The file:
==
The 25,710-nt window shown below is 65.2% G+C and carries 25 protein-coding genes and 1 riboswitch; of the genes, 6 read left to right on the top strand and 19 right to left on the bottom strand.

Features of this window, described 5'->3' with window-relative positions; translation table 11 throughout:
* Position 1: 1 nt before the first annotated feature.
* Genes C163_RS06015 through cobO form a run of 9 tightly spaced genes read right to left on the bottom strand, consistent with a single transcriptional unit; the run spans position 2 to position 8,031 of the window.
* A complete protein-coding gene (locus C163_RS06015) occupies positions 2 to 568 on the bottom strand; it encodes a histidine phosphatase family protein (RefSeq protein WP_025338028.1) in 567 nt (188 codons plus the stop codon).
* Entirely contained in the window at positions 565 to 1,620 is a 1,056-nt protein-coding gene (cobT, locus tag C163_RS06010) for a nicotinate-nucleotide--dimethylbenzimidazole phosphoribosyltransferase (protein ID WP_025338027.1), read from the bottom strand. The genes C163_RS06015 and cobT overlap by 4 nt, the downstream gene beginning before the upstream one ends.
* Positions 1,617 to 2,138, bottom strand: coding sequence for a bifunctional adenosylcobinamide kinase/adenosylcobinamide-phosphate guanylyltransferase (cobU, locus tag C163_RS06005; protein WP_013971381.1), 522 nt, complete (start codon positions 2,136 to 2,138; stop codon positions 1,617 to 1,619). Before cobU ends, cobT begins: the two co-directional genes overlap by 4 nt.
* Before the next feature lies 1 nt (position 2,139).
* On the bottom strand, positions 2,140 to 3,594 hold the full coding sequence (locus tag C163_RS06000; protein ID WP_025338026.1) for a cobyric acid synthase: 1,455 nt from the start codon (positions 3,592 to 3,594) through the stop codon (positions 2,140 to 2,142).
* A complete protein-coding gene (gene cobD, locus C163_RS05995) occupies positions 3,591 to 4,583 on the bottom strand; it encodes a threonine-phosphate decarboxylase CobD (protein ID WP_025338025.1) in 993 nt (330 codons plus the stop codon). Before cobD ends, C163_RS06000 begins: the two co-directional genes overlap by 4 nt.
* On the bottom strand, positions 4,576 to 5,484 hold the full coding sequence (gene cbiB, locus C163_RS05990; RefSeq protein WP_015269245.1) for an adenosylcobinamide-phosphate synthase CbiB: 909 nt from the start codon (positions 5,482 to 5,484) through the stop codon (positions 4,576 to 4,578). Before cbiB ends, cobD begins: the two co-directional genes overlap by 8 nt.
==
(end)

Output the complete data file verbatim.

The 25,710-nt window shown below is 65.2% G+C and carries 25 protein-coding genes and 1 riboswitch; of the genes, 6 read left to right on the top strand and 19 right to left on the bottom strand.

Features of this window, described 5'->3' with window-relative positions; translation table 11 throughout:
* Position 1: 1 nt before the first annotated feature.
* Genes C163_RS06015 through cobO form a run of 9 tightly spaced genes read right to left on the bottom strand, consistent with a single transcriptional unit; the run spans position 2 to position 8,031 of the window.
* A complete protein-coding gene (locus C163_RS06015) occupies positions 2 to 568 on the bottom strand; it encodes a histidine phosphatase family protein (RefSeq protein WP_025338028.1) in 567 nt (188 codons plus the stop codon).
* Entirely contained in the window at positions 565 to 1,620 is a 1,056-nt protein-coding gene (cobT, locus tag C163_RS06010) for a nicotinate-nucleotide--dimethylbenzimidazole phosphoribosyltransferase (protein ID WP_025338027.1), read from the bottom strand. The genes C163_RS06015 and cobT overlap by 4 nt, the downstream gene beginning before the upstream one ends.
* Positions 1,617 to 2,138, bottom strand: coding sequence for a bifunctional adenosylcobinamide kinase/adenosylcobinamide-phosphate guanylyltransferase (cobU, locus tag C163_RS06005; protein WP_013971381.1), 522 nt, complete (start codon positions 2,136 to 2,138; stop codon positions 1,617 to 1,619). Before cobU ends, cobT begins: the two co-directional genes overlap by 4 nt.
* Before the next feature lies 1 nt (position 2,139).
* On the bottom strand, positions 2,140 to 3,594 hold the full coding sequence (locus tag C163_RS06000; protein ID WP_025338026.1) for a cobyric acid synthase: 1,455 nt from the start codon (positions 3,592 to 3,594) through the stop codon (positions 2,140 to 2,142).
* A complete protein-coding gene (gene cobD, locus C163_RS05995) occupies positions 3,591 to 4,583 on the bottom strand; it encodes a threonine-phosphate decarboxylase CobD (protein ID WP_025338025.1) in 993 nt (330 codons plus the stop codon). Before cobD ends, C163_RS06000 begins: the two co-directional genes overlap by 4 nt.
* On the bottom strand, positions 4,576 to 5,484 hold the full coding sequence (gene cbiB, locus C163_RS05990; RefSeq protein WP_015269245.1) for an adenosylcobinamide-phosphate synthase CbiB: 909 nt from the start codon (positions 5,482 to 5,484) through the stop codon (positions 4,576 to 4,578). Before cbiB ends, cobD begins: the two co-directional genes overlap by 8 nt.